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Three Generations Serve Community

From father Tom to son Frank to grandson Andy, three generations of veterinarians are serving the community through the Escalon Small Animal Clinic.

The Hagan family has been involved in the veterinarian field for decades, three generations already, and a fourth is in the wings.

"I was born and raised into it," said Frank. "I went out on calls all over the valley and as I got older, I got to an age where I decided this is what I wanted to do."

All three Hagan men agree that being a veterinarian is a special calling, one that typically means hard work and late nights.

Originally, when Tom Hagan began his business here, he did all house calls and primarily dealt with large animals, including dairy cattle and horses.

The practice later grew into one where they established a veterinarian clinic and now keep regular office hours, in addition to some nighttime clinic hours.

"My dad retired in the process of building a golf course," Frank explained.

But elder statesman Tom decided he wasn't ready to quit practicing and now continues to work with his son and grandson at the clinic in addition to devoting some time to his Escalon Golf Course across the street.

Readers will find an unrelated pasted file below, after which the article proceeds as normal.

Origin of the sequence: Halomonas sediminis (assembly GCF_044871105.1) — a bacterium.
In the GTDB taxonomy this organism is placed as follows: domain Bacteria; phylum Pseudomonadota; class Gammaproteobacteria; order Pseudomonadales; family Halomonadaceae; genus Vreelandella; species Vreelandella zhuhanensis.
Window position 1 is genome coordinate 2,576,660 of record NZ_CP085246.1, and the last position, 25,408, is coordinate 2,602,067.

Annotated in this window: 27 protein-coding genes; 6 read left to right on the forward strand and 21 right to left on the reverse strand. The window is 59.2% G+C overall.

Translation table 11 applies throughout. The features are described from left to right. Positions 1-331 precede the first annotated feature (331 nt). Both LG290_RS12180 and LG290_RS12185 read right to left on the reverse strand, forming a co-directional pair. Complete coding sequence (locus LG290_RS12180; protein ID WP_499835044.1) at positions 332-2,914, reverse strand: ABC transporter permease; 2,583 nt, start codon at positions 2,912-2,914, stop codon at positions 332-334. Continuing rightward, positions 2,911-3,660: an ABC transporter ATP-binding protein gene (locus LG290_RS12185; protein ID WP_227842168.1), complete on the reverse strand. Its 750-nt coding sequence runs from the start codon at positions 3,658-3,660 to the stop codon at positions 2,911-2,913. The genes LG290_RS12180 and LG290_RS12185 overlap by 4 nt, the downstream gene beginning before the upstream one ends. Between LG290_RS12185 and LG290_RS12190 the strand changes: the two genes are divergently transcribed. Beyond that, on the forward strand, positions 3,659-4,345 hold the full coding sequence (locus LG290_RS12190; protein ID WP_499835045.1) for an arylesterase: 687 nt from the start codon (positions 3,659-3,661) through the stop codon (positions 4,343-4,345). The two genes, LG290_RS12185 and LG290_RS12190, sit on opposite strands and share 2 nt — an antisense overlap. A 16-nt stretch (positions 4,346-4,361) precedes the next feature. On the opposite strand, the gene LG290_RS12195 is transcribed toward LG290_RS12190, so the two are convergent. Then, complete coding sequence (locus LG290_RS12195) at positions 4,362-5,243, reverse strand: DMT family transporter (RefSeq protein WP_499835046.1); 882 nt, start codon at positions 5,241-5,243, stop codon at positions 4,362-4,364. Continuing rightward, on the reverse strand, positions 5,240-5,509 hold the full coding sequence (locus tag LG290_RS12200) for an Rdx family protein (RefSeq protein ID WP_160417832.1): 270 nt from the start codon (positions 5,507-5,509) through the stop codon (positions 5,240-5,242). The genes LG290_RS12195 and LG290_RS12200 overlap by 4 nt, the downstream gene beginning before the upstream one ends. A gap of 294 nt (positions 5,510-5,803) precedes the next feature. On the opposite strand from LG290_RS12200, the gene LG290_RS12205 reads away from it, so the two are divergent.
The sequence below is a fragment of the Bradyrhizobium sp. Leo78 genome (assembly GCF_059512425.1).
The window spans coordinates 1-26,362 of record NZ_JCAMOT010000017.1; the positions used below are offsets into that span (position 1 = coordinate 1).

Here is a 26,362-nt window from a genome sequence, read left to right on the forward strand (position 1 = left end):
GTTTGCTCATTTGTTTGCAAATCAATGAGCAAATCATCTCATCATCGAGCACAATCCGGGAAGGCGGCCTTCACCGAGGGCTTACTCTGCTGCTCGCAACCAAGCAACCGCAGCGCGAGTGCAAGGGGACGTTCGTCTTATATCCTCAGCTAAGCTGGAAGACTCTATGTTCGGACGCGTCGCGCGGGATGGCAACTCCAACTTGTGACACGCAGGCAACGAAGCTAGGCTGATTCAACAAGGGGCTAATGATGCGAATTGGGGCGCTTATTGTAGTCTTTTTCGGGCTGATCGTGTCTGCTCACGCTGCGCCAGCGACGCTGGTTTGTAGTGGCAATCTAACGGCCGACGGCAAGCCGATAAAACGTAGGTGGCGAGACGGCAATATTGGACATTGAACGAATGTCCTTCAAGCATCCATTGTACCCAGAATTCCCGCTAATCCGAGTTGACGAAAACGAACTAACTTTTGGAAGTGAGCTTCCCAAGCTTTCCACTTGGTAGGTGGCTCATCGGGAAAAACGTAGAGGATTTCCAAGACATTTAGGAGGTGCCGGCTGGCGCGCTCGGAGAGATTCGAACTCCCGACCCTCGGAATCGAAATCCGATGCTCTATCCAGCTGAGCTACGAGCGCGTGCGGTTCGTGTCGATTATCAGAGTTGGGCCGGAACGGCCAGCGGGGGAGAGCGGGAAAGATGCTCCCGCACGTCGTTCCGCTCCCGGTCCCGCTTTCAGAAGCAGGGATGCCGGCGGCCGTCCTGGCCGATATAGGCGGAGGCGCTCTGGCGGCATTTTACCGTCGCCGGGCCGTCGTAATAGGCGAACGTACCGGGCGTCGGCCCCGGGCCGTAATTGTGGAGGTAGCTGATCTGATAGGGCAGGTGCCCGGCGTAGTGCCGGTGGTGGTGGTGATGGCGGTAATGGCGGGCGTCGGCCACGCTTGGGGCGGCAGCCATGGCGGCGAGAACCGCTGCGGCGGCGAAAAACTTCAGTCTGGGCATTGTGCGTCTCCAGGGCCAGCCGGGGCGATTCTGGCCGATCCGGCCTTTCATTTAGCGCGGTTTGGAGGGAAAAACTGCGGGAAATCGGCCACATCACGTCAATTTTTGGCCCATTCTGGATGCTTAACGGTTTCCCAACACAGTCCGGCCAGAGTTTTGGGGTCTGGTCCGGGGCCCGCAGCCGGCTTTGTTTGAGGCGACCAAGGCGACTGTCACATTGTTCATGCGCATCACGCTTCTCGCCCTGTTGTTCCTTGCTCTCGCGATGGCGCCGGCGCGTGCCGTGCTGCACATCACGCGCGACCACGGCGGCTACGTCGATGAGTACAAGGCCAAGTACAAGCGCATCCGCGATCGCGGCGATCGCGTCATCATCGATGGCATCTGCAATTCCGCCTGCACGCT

"I'm unretired," Tom said, smiling broadly.

He started his practice in June 1950 and son Frank joined him in 1976.

"I went into the golf business after Frank got out of vet school," Tom explained.

The small animal clinic has made a couple of moves but the current location along Escalon Avenue has been home for quite some time now and also includes an adjacent small animal center for boarding of animals.

Tom attended UC Davis and also Colorado A&M, while Frank went to UC Davis as well. Andy, the newest partner in the family business, did undergraduate work at Stanislaus State and served as a technician for his dad for a couple of years before gong through his own veterinarian training.

"I started practicing with my dad in April 2006 and we do predominantly small animals," he said.

Traveling to St. George, as well as Purdue University and UNC for his training, Andy said he didn't feel like he had to follow in his father's and grandfather's footsteps, but he's glad he did.

"I was never pressured to go into veterinary medicine," Andy explained. "I was brought up around animals and I like biology. I got really interested in science when I was at Stan State and it was a no-brainer to merge the two ... animals and medicine."

Their ages span six decades, with Tom at 92, Frank at 57 and Andy at 30.

Frank said his dad doesn't handle a whole lot of cases now, but still likes to stay involved.

"He just comes in and makes sure we're taking care of things," Frank noted.

The community, Andy said, enjoys the continuity of the true family business.

"There are a few clients that have seen all of us," he said. "People warm up to that."

Other members of the family working in the business are Frank's wife Carmen, who oversees the office staff, and their daughter Sara Ghiglieri, a veterinary technician.

Sara's daughter, five-year-old Alexis, comes in after school and helps with cleaning cages and likes to spend time with the animals, with another couple of Hagan grandchildren - Andy's son Drew and Sara's son Noah - ready to join the ranks sometime soon.

There are three exam rooms, two works stations and a surgery unit at the animal hospital, and a staff ready to tackle any cases that come through the door.